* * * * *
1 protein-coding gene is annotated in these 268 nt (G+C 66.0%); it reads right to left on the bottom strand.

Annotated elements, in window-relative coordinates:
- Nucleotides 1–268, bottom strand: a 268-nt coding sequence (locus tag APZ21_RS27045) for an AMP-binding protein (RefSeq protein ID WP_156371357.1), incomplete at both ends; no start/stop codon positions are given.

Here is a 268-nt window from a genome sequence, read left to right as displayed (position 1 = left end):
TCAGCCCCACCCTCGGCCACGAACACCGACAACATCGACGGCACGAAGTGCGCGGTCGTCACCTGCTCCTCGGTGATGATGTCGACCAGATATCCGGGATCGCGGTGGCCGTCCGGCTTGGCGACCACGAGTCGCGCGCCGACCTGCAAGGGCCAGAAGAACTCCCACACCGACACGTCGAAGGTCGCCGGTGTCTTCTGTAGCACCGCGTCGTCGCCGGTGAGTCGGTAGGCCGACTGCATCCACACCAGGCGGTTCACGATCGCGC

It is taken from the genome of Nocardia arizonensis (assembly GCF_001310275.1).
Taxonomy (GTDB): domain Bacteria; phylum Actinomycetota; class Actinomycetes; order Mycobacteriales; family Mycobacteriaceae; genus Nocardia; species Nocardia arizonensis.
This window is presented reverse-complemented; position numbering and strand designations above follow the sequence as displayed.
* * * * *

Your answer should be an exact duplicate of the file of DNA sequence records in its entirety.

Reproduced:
1 protein-coding gene is annotated in these 268 nt (G+C 66.0%); it reads right to left on the bottom strand.

Annotated elements, in window-relative coordinates:
- Nucleotides 1–268, bottom strand: a 268-nt coding sequence (locus tag APZ21_RS27045) for an AMP-binding protein (RefSeq protein ID WP_156371357.1), incomplete at both ends; no start/stop codon positions are given.

Here is a 268-nt window from a genome sequence, read left to right as displayed (position 1 = left end):
TCAGCCCCACCCTCGGCCACGAACACCGACAACATCGACGGCACGAAGTGCGCGGTCGTCACCTGCTCCTCGGTGATGATGTCGACCAGATATCCGGGATCGCGGTGGCCGTCCGGCTTGGCGACCACGAGTCGCGCGCCGACCTGCAAGGGCCAGAAGAACTCCCACACCGACACGTCGAAGGTCGCCGGTGTCTTCTGTAGCACCGCGTCGTCGCCGGTGAGTCGGTAGGCCGACTGCATCCACACCAGGCGGTTCACGATCGCGC

It is taken from the genome of Nocardia arizonensis (assembly GCF_001310275.1).
Taxonomy (GTDB): domain Bacteria; phylum Actinomycetota; class Actinomycetes; order Mycobacteriales; family Mycobacteriaceae; genus Nocardia; species Nocardia arizonensis.
This window is presented reverse-complemented; position numbering and strand designations above follow the sequence as displayed.